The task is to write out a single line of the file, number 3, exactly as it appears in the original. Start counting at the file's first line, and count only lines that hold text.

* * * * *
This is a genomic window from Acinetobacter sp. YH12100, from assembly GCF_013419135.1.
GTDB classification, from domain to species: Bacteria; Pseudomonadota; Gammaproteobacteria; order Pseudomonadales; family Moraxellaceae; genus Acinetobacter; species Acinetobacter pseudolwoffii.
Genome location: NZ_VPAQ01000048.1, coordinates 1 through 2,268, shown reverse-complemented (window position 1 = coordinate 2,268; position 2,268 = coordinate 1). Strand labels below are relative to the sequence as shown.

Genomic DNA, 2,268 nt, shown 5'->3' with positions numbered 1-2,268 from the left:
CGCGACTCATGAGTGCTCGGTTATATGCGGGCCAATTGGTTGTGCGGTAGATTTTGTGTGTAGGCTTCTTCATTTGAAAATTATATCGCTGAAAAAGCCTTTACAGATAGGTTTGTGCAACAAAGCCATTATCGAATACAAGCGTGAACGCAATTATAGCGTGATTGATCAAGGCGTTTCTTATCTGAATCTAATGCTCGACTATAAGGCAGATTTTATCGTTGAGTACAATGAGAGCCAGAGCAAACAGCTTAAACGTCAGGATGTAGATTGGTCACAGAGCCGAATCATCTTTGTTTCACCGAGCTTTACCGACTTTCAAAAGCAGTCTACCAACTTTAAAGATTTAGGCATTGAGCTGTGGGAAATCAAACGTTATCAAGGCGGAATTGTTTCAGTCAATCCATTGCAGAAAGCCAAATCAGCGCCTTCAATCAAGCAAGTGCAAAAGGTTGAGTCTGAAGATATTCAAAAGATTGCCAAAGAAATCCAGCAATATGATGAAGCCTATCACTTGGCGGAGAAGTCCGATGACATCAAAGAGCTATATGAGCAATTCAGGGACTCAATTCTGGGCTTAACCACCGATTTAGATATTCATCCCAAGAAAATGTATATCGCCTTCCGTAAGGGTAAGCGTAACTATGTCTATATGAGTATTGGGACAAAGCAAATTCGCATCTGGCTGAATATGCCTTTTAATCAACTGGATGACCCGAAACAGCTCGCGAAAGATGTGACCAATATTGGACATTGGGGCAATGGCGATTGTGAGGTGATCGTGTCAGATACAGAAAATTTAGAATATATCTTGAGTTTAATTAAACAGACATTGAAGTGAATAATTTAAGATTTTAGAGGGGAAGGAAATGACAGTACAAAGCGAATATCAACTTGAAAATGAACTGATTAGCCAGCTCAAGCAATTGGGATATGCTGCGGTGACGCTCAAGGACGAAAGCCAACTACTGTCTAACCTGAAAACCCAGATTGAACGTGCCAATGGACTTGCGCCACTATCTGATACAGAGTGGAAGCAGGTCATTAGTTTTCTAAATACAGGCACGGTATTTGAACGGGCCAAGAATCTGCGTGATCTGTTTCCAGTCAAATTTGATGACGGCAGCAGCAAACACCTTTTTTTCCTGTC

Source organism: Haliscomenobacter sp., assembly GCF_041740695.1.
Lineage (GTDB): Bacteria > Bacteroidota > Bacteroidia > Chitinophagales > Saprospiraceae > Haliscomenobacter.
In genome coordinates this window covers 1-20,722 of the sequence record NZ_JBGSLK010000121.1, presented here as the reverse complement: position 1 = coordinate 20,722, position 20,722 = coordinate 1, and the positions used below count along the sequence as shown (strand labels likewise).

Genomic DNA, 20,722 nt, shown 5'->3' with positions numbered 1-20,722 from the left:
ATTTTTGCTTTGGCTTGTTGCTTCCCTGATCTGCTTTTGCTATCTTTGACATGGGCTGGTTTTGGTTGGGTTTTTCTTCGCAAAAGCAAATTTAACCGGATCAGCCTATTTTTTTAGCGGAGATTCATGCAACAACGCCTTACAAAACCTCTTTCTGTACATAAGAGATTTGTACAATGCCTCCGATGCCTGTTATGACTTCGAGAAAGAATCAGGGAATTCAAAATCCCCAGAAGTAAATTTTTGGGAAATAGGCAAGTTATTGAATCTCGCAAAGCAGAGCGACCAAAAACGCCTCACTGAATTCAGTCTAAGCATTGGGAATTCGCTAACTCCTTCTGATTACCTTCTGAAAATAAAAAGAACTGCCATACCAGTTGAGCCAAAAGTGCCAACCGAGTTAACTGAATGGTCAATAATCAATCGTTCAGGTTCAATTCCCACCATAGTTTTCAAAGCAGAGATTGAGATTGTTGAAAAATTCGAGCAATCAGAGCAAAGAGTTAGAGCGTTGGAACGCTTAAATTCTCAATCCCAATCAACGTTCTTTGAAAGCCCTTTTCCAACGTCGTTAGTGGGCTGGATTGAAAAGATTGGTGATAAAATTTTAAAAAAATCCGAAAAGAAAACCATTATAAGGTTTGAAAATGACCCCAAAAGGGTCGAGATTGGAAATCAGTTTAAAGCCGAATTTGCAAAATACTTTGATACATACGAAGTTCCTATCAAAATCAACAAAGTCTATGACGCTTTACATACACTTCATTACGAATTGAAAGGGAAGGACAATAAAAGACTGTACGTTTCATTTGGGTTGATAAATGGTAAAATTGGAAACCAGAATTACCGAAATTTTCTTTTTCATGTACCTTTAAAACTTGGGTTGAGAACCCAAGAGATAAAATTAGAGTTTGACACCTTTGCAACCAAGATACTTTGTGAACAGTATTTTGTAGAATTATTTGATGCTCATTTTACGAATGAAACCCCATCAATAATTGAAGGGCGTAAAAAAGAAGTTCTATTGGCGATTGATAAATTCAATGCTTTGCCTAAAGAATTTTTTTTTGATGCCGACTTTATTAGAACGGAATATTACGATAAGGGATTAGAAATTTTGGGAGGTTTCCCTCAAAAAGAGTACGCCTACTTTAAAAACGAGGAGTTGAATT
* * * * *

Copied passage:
Genome location: NZ_VPAQ01000048.1, coordinates 1 through 2,268, shown reverse-complemented (window position 1 = coordinate 2,268; position 2,268 = coordinate 1). Strand labels below are relative to the sequence as shown.